Eliza's anxiety makes it difficult to connect with people in her day-to-day life. Online, however, she is the center of her own universe as the creator of a popular webcomic. Her two worlds collide when she befriends one of her biggest fans at school - without revealing who she really is. I made the mistake of finishing this book on a airplane. I missed the drink cart and ended up openly weeping in the window seat. So, be warned, it is very emotional but well worth your time. The book deftly navigates the complications of Eliza's double life without diminishing the value of finding one's voice online. Most of all, this is the story of connection, wherever and however it develops. — From Sarah's picks (page 1)
“A love letter to fandom, friendship, and the stories that shape us, Eliza and Her Monsters is absolutely magical.”—Marieke Nijkamp, New York Times–bestselling author of This Is Where It Ends
Eighteen-year-old Eliza Mirk is the anonymous creator of the wildly popular webcomic Monstrous Sea, but when a new boy at school tempts her to live a life offline, everything she’s worked for begins to crumble.
Rainbow Rowell’s Fangirl meets Noelle Stevenson’s Nimona in this acclaimed novel about art, fandom, and finding the courage to be yourself. “A must-have.”—School Library Journal
In the real world, Eliza Mirk is shy, weird, and friendless. Online, Eliza is LadyConstellation, anonymous creator of a popular webcomic called Monstrous Sea. With millions of followers and fans throughout the world, Eliza’s persona is popular. Eliza can’t imagine enjoying the real world as much as she loves her digital community.
Then Wallace Warland transfers to her school and Eliza begins to wonder if a life offline might be worthwhile. But when Eliza’s secret is accidentally shared with the world, everything she’s built—her story, her relationship with Wallace, and even her sanity—begins to fall apart.
With pages from Eliza’s webcomic, as well as screenshots from Eliza’s online forums, this uniquely formatted book will appeal to fans of Noelle Stevenson’s Nimona and Rainbow Rowell’s Fangirl. The paperback edition includes bonus material and never-before-seen art from the author.
Young Adult Library Services Association Best Book
Best Fiction for Young Adults Top Ten
Kirkus Best Book
Texas Tayshas Pick
About the Author
Francesca Zappia lives in central Indiana. When she is not writing, she’s drawing her characters, reading, or playing video games. She is also the author of Made You Up and Eliza Mirk’s favorite, The Children of Hypnos, a biweekly serial novel posted on Tumblr and Wattpad. She also blogs about writing at www.francescazappia.com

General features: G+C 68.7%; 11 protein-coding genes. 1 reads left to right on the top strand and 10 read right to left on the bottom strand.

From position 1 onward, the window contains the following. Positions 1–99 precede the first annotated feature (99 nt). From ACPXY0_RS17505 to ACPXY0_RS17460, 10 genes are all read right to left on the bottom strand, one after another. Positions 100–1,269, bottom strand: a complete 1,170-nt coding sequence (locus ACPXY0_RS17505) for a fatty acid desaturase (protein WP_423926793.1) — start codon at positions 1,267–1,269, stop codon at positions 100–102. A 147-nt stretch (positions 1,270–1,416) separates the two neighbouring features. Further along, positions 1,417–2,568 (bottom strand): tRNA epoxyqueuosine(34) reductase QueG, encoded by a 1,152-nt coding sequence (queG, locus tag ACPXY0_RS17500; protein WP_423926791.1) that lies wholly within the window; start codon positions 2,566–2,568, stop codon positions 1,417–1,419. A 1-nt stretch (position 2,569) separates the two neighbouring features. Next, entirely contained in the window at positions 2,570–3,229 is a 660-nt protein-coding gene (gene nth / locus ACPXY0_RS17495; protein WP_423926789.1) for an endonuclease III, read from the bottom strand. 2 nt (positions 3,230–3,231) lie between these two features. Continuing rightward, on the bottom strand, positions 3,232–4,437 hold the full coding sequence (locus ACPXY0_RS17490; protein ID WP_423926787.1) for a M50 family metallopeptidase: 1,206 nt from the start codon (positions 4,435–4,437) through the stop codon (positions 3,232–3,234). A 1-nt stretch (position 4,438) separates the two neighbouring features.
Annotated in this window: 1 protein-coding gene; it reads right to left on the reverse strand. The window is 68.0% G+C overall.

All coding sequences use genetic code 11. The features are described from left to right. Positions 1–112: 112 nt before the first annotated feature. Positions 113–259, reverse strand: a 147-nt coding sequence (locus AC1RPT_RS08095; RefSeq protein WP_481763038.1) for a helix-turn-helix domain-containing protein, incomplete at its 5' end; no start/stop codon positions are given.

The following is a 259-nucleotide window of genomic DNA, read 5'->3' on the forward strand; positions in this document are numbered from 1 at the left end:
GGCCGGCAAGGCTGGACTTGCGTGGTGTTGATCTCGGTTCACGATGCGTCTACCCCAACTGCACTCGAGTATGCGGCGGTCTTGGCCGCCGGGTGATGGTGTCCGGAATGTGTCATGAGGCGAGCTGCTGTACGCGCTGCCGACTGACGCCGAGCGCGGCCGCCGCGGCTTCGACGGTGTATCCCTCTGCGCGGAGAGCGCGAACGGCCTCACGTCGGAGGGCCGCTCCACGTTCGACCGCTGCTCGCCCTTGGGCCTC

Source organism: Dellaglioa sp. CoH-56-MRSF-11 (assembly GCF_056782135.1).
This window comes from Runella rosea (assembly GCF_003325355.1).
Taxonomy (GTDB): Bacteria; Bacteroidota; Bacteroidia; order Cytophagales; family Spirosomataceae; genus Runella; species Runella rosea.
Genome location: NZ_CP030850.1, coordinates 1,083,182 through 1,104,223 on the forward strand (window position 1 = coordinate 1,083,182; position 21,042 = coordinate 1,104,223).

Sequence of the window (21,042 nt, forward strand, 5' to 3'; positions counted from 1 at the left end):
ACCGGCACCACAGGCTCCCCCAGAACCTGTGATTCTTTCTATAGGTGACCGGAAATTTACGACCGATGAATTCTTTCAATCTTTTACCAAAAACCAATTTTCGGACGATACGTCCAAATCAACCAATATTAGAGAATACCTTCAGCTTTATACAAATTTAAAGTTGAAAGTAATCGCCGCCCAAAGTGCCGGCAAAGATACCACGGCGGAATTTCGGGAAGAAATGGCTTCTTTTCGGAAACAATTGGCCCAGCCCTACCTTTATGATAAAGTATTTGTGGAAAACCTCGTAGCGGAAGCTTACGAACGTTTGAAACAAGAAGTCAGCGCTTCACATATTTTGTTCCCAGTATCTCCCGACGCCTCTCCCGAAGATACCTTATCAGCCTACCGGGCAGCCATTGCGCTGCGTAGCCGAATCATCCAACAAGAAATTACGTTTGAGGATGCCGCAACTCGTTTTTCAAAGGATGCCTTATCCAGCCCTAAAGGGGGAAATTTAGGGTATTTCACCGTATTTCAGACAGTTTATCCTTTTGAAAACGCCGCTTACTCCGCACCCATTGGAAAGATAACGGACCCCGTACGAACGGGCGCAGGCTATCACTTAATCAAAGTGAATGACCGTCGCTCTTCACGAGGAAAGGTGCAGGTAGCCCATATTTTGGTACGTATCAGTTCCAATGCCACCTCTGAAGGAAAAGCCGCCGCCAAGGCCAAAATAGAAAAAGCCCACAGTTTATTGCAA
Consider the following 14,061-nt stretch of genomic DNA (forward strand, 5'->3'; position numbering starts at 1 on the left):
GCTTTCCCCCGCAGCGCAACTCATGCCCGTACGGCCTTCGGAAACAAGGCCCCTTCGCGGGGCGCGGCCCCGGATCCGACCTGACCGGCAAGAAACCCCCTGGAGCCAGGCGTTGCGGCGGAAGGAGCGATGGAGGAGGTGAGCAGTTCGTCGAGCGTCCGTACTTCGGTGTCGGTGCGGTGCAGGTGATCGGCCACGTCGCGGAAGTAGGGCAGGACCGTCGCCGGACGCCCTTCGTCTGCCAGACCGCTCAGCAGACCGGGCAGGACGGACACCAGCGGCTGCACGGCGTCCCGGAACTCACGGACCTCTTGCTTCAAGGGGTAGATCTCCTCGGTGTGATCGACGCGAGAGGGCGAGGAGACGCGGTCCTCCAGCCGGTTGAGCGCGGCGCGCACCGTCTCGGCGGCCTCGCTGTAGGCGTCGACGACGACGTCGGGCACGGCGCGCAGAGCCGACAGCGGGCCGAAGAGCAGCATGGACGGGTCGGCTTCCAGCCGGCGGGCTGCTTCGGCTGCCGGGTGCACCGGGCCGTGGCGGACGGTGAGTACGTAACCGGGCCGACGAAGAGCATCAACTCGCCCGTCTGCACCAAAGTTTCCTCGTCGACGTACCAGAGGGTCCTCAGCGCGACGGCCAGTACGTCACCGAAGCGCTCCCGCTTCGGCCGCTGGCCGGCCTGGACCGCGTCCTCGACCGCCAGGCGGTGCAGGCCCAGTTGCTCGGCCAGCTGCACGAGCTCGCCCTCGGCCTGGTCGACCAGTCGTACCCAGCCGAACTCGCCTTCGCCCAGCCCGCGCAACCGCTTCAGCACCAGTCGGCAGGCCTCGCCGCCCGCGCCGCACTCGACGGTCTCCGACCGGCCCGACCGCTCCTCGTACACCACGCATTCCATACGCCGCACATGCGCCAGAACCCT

“A love letter to fandom, friendship, and the stories that shape us, Eliza and Her Monsters is absolutely magical.”
— Marieke Nijkamp, New York Times bestselling author of This Is Where It Ends
★ “Creator of an astonishingly successful webcomic...Eliza finds her voice. A wrenching depiction of depression and anxiety, respectful to fandom, online-only friendship, and the benefits and dangers of internet fame.”
— Kirkus Reviews (starred review)
★ “In her sophomore novel, Zappia gracefully examines Eliza’s complicated struggle with anxiety, depression...peppered with detailed illustrations from Eliza’s webcomic, drawn by Zappia herself. A fervent celebration of online fandom.”
— Booklist (starred review)
★ “Told in a series of letters, instant messages, comics, and prose, this book focuses on relationships and identity. ...will resonate with teens who write, create art, and love fandom. ...A must-have for all YA collections, especially where geek culture is celebrated.”
— School Library Journal (starred review)
“We’ve seen variants on this premise before, but Zappia uses it to focus on introversion and isolations, panic disorders, suicidal ideation, and a preferable online existence that offers more control...Readers involved in fandoms and those who wish to understand and think about their reach are the audience for this.”
— Bulletin of the Center for Children’s Books
“Zappia punctuates prose sections with Monstrous Sea artwork and online chats...she pointedly delves into the way fandoms can smother the creators they live. ...a compelling read on the labyrinths of imagination and the simple pleasures of ordinary life.”
— Shelf Awareness